If it weren’t for the coronavirus and the start of the vaccination program against it the top news story would probably be the fact that Congress still can’t reach a final agreement to keep the government from shutting down. As we indicated in last week’s update, they had to pass another one-week Continuing Resolution (CR) last Friday in order to give them more time to try and pass the needed legislation.
The CR will fund the government through this coming Friday, Dec. 18, at the same level as fy2020 funding. If they still can’t reach an agreement it is likely they will pass another CR that will go to the end of the year. That would give them time to go home for Christmas and then return to Washington to continue trying to reach a final agreement.
It they can’t do that they will have to pass a longer CR which would take the funding issue well into January of next year and the new Congress will have to deal with it as its first order of business.
The funding of President Trump’s border wall, which is part of the funding for the Department of Homeland Security, had been a major sticking point but that has apparently been resolved.
Another major hurdle was about how to classify $12.5 billion in veterans’ health spending through the VA Mission Act — legislation that Trump himself has championed. The chairmen/women of the Congressional committees that deal with government funding originally agreed to classify that money as “emergency spending” because then it would not violate the overall spending limits Congress has previously agreed to.
That would have allowed them to preserve what small increases are allowed in fiscal 2021 non-defense spending and spread that money elsewhere, while avoiding cuts to popular programs that would follow if they had to accommodate veterans’ health cost increases as non-emergency spending. But House Republicans objected to that arrangement.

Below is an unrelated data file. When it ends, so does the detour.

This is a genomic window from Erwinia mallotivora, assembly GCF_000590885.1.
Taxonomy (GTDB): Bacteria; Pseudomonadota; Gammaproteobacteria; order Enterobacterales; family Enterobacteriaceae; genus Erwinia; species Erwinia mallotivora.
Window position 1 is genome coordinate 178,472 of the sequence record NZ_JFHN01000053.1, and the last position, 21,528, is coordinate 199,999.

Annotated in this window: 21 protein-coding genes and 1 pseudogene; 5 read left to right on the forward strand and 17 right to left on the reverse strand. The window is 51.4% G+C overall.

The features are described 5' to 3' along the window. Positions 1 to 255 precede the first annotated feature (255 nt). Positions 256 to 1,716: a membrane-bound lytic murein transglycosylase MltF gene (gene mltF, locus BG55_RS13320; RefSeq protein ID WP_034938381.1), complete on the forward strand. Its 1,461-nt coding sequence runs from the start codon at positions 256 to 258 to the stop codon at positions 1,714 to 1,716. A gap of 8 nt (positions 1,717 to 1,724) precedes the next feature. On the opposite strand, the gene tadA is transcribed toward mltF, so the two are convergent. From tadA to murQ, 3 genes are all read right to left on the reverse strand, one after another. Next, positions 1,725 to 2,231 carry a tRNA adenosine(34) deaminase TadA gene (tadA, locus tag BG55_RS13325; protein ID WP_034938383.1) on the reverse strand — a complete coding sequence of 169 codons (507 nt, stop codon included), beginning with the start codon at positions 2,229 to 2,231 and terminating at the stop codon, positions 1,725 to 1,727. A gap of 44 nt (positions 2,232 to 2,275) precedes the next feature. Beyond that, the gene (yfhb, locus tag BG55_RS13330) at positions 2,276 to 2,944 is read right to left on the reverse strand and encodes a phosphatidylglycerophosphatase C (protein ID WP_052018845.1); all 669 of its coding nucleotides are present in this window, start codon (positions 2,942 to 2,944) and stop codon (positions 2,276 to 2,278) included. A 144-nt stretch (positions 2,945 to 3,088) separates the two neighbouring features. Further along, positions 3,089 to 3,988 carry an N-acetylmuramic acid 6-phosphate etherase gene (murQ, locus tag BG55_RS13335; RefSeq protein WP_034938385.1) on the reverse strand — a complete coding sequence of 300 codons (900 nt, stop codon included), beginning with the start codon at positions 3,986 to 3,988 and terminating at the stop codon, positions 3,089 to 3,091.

Then on Monday there was a report that Congressional negotiators were closing in on a government spending bill agreement after keeping the funding for Veterans Affairs Mission Act under the $1.4 trillion budget cap, a significant victory for the House Republicans who insisted on this provision, according to two congressional aides.
The $12.5 billion for VA health care improvements will now be paid for with savings elsewhere in the budget. However, one Democratic aide said the funds used to pay for the program were gimmicks that do not harm spending in vital programs.
So even as this is being written there are reports coming that Congressional leaders are close to a deal on both the legislation to fund the government for the remainder of the fiscal year as well as a new coronavirus economic stimulus bill.
We will all know if they were able to reach and agreement and get their job done by the end of this coming Friday. However, President Trump’s position on this is not clear. While Treasury Secretary Mnuchin has been in on the discussions of the legislation the President has not said where he stands.
If he should choose to veto the bill all bets are off as to what would happen next.